Observing the newly restored Bourbon King Louis XVIII’s reluctant choice of ministers, the devious Talleyrand leaning on the arm of brutal Fouché , Chateaubriand described “vice leaning on the arm of crime”. A Christmas Eve dinner during the Prussian siege of Paris in 1871 included, elephant consommé and bear ribs in pepper sauce from slaughtered zoo animals, along with the more mundane stuffed donkey’ s head and roast cat with rats. These entertaining asides spice up Jonathan Fenby’s broad sweep from the ill-fated attempt to restore the monarchy, after Napoleon’s final defeat in 1815, in the shape of the unimaginative, ageing brother of the guillotined Louis XV1, to the economic decline under the unpopular socialist President Hollande, aggravated by terrorist events like the attack on the satirical magazine Charlie Hebdo.
Throughout the book, I kept seeing parallels between past popular revolts and the present unrest: left-wing republicans trying to limit working hours, although the modern-day 35 hours a week was a ten hour day in the Paris of 1848; C19 Parisians uprooting trees to form barricades, and today’s CGT unionists burning tyres outside power stations in protest against legislation to make organisations more competitive, with the irony of a modern socialist government seeming to work on the side of employers. Of course, the paradox of the First Republic of 1848 was far keener, “a reminder of how eminently respectable republicans turned the troops on their own people motivated primarily by the desire for a decent livelihood.”
Jonathan Fenby is most readable when he focuses on particular people or events: the succession of four monarchs, including the well-intentioned “Citizen King” Louis-Philippe, whose approach to reform was too moderate to appease the republican genie let out of the bottle, particularly in 1848, the Year of Revolutions, which perhaps the author could have explained more. Napoleon’s step-nephew (I think, a few family trees would have been useful) managed to hold power for eighteen years as France’s last monarch, and presided over some much-needed economic progress and restoration of national standing, despite being dismissed by Bismarck as “a sphinx without riddles” and criticised for his amoral pragmatism. The humiliation of his loss of the Franco-Prussian War in 1870 is an aspect of the ongoing rivalry between the two countries either side of the Rhine: now, France suffers by comparison with Germany as regards growth rates and trade deficits.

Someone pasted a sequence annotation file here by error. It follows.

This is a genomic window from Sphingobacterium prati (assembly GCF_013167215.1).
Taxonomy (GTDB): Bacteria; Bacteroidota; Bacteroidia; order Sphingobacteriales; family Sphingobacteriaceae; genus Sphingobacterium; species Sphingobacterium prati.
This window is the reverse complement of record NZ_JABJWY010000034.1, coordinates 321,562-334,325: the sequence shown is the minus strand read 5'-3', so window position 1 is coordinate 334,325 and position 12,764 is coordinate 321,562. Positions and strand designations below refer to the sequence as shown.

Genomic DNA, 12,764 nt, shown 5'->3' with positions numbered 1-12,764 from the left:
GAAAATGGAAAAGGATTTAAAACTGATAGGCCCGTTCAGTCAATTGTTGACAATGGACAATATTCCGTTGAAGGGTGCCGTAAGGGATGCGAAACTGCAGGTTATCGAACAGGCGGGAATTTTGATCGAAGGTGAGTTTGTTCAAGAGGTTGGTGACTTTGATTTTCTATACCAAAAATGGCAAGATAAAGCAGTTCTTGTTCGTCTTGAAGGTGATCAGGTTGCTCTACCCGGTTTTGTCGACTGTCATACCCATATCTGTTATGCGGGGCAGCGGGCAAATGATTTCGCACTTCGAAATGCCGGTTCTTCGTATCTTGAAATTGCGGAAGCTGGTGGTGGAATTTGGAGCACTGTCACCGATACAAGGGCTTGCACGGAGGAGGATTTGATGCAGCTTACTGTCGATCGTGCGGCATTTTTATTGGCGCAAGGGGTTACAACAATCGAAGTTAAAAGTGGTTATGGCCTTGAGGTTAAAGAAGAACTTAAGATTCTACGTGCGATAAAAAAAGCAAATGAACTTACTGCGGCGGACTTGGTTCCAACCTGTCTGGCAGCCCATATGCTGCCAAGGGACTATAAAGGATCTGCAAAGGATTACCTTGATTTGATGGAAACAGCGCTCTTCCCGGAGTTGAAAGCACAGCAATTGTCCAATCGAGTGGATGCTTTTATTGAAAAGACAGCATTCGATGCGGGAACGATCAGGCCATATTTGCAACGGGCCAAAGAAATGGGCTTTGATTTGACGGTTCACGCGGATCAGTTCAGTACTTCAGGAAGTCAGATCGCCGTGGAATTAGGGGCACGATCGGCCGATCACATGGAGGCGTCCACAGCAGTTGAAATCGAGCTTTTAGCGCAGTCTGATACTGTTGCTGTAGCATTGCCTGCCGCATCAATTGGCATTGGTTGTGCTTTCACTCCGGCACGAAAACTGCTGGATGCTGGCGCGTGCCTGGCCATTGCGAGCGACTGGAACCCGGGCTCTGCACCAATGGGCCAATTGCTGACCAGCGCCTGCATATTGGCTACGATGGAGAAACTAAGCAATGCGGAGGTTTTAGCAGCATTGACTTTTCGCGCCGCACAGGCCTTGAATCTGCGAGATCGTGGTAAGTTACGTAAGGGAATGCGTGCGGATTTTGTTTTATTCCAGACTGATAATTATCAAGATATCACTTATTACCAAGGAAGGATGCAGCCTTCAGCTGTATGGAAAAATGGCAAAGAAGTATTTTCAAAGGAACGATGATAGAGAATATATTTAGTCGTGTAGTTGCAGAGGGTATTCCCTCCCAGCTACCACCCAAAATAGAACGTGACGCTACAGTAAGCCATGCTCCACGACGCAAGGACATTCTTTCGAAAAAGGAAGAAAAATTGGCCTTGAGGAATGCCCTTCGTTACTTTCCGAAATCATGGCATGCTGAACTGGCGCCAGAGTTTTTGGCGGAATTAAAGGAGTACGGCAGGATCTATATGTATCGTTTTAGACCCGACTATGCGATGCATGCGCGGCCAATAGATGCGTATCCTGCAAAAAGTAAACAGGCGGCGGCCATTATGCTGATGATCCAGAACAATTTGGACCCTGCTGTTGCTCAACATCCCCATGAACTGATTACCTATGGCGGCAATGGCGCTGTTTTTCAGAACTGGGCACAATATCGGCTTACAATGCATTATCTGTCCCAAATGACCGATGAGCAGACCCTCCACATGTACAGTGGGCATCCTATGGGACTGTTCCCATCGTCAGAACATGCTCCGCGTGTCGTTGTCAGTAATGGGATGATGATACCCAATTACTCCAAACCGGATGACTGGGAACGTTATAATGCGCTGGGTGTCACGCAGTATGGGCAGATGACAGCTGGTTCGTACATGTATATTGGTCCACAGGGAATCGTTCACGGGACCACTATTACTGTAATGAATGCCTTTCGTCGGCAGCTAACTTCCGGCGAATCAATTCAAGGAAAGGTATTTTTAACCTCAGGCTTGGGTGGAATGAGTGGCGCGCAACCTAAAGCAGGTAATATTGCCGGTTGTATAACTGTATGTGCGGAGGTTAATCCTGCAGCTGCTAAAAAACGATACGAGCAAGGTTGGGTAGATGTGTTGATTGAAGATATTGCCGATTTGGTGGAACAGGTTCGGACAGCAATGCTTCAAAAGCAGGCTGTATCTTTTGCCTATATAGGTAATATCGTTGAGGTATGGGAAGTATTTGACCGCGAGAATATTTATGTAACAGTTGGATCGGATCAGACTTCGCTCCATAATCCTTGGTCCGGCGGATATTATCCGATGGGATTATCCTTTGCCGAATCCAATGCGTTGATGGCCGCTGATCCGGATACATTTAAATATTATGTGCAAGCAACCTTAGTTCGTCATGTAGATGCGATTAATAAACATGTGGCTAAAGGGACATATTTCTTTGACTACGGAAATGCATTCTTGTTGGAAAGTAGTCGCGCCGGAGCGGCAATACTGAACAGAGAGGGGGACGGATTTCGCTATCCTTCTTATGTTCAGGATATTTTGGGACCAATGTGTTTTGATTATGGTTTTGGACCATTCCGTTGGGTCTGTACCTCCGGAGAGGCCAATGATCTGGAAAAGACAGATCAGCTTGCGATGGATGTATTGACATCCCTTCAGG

Fenby paints a fascinating portrait of De Gaulle, who comes across as an egotistical dictator, alternating as is often the case between arrogant certainty and melancholy, profoundly ungrateful for the help received from Britain and America, presumably a constant reminder of his own impotence when France was occupied in WW2.
The price of covering so much is a text at times so condensed as to become indigestible and occasionally unclear, particularly in the period 1870-1939 which I found hard going. I accept that forty-two governments between two world wars, with a system resulting in short-lived coalitions, is hard to cover adequately. Fenby tries to aid clarity with subheadings, boxes to feature somewhat arbitrarily chosen individuals, and day-by-day accounts of some key periods of unrest. However, I could have done with a glossary of the large number of players involved, a timeline of key events, plus an explanation of the current French voting system, to avoid the need to refer elsewhere.
Fenby leaves us with a rather bleak picture of a depressed country which despite its sense of being special, has fallen behind as it prefers “to reject economic modernisation in favour of defence of tradition”. Although the Republic has been accepted since 1870 as the regime that divides the French the least, the warring factions remain: “the country invariably opts for right over left with occasional eruptions to prove that the revolutionary legacy is not dead”. I would have preferred more of this kind of an analysis, perhaps a two volume history with a break in 1945, to give more space to develop themes.